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Time Management

Like many faculty members, you may enjoy the time flexibility and time-shifting that can occur when teaching online, but there are definitely time considerations.  Teaching online carries with it time adjustments that you should recognize and factor in to your professional (and sometimes personal) life.

Connecting and communicating with students online takes time.  Discussion forums will extend and strengthen the social interaction that occurs naturally in a face to face class. Students who were otherwise shy, or at least not participative in the live discussion in a f2f class, will often come out of their shells and spend a great deal of time participating in the online discussion. Students who tend to dominate live discussions will still participate in the online discussion, but others will have a chance to respond because the discussion is asynchronous and extended over time.

However, these benefits come at a price. Time requirements need to be carefully considered for both students and faculty. Managing time is critical in order to prevent students from leaving because of lack of interaction and to make sure faculty do not over-or under-do the time on task in an online course. Over-doing it could result in faculty burnout and under-doing it could result in lower student retention. A balance needs to be found that will work for everyone involved.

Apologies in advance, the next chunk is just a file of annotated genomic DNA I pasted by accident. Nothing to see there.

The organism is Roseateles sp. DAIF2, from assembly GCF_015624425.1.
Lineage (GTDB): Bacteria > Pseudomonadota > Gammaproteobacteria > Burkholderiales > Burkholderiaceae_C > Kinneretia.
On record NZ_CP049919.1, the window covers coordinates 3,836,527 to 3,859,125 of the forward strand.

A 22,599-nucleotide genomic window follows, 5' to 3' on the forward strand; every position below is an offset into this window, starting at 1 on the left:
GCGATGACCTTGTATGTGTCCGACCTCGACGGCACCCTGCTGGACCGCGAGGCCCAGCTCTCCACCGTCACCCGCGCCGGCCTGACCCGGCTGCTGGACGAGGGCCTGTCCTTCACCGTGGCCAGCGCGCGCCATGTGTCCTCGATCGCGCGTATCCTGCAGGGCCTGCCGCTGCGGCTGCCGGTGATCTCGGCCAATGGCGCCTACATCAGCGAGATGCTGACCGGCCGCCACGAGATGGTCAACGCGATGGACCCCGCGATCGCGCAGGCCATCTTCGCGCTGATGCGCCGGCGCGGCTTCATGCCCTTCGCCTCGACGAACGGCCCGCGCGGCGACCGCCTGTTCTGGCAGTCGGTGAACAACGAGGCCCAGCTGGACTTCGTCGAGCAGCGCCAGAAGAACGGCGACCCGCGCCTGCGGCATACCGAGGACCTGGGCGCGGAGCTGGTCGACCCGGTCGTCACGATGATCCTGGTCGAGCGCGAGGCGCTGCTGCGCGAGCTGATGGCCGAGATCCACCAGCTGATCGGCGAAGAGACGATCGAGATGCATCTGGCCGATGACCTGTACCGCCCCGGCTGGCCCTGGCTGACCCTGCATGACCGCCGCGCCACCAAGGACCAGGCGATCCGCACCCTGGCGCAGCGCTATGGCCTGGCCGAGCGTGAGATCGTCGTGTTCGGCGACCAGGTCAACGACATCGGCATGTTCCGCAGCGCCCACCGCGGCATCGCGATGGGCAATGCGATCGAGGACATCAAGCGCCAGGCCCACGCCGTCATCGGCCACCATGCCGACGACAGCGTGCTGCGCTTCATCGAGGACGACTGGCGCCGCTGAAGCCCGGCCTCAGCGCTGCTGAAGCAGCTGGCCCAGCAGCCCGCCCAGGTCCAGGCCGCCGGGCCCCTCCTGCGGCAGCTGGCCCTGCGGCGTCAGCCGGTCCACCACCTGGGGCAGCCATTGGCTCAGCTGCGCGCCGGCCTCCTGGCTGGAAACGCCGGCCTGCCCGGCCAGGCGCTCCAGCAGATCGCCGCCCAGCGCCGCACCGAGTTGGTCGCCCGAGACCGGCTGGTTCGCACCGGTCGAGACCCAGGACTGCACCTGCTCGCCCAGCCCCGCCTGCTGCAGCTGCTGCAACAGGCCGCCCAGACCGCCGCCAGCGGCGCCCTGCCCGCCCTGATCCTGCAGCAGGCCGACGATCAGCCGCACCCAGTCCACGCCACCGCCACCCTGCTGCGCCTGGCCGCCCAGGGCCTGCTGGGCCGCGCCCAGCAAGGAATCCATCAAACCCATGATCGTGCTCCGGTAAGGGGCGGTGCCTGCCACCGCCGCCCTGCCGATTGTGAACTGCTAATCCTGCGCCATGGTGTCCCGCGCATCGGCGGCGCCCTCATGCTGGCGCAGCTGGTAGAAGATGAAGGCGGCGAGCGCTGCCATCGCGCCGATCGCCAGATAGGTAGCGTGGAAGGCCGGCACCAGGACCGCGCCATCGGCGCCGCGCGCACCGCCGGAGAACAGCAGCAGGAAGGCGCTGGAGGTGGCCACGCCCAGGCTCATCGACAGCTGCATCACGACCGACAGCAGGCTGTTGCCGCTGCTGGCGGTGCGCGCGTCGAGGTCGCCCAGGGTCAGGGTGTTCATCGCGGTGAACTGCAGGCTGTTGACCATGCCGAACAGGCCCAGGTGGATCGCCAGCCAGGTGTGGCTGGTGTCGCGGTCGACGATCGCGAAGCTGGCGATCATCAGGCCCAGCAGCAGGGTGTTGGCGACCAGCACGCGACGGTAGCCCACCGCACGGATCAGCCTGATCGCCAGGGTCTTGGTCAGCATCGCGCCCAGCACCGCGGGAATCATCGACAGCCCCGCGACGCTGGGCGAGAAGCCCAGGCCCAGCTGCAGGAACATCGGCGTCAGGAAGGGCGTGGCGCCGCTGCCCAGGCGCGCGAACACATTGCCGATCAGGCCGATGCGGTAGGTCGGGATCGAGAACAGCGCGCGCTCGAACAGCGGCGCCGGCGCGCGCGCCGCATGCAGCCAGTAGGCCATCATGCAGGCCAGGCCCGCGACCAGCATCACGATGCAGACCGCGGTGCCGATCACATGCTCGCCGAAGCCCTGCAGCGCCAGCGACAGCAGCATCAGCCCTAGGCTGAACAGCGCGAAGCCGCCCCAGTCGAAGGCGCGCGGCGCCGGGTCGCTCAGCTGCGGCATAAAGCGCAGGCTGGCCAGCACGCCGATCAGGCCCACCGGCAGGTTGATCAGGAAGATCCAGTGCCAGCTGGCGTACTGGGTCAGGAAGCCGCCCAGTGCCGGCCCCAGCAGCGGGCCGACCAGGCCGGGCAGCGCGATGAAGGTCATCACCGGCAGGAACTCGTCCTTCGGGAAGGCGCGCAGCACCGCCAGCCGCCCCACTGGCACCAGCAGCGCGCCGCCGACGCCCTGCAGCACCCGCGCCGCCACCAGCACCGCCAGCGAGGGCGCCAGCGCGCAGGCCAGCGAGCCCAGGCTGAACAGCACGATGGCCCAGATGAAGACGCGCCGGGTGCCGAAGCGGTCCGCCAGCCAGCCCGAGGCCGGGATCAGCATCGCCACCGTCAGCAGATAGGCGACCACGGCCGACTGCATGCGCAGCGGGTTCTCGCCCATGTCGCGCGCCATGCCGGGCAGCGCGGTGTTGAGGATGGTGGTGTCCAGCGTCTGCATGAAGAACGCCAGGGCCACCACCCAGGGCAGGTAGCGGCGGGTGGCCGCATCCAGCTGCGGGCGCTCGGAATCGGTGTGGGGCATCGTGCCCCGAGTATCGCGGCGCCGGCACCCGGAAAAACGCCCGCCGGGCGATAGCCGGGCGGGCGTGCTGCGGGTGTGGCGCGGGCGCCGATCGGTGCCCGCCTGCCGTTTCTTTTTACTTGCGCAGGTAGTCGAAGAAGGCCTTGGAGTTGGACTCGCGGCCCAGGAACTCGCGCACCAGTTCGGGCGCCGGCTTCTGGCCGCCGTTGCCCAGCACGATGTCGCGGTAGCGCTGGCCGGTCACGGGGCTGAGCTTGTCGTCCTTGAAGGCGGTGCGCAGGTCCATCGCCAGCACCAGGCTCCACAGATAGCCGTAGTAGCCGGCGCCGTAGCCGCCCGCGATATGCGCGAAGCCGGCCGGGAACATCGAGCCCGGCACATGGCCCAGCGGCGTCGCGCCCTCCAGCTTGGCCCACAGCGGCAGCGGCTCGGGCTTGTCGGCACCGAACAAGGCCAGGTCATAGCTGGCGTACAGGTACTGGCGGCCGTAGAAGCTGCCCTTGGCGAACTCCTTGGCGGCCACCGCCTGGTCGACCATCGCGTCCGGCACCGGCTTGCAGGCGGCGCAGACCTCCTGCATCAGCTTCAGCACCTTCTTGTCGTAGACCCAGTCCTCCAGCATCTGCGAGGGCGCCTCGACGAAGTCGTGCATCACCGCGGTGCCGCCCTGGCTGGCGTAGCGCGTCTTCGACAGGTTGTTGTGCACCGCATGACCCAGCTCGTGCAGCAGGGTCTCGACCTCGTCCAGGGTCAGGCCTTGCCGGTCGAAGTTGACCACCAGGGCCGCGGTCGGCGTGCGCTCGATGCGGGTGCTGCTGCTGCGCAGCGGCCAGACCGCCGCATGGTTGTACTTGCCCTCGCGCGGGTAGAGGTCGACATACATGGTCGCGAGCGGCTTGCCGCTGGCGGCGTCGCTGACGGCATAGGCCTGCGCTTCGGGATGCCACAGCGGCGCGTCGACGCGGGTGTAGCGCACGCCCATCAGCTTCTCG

Janie Sullivan, an educator from Arizona with nearly twenty years experience teaching in higher education, provided the following Time Management Tips for Online Teachers

Web Learning Curve

Part of your time management process will be the learning curve in the use of the Blackboard learning management system or other online website you use, such as a wiki. Not only do you need to know how to use these sites, but you must be prepared for upgrades and new releases of the software, something which always seems to add challenges.

Take the Focus off the Technology

Just as you need to learn how to use Blackboard, your students will also require some time. Here are some strategies that you can use to help the students right away, saving time and taking the focus off the technology and putting it on the content.

  • Structure the course carefully
  • Use the discussion forums extensively
  • Do not overload the students the first two weeks
  • Publish the course schedule in several places in the CMS
  • Let the students help each other
 
 
Virginia Commonwealth University  |  Center for Teaching Excellence
Last updated: 09/22/2009
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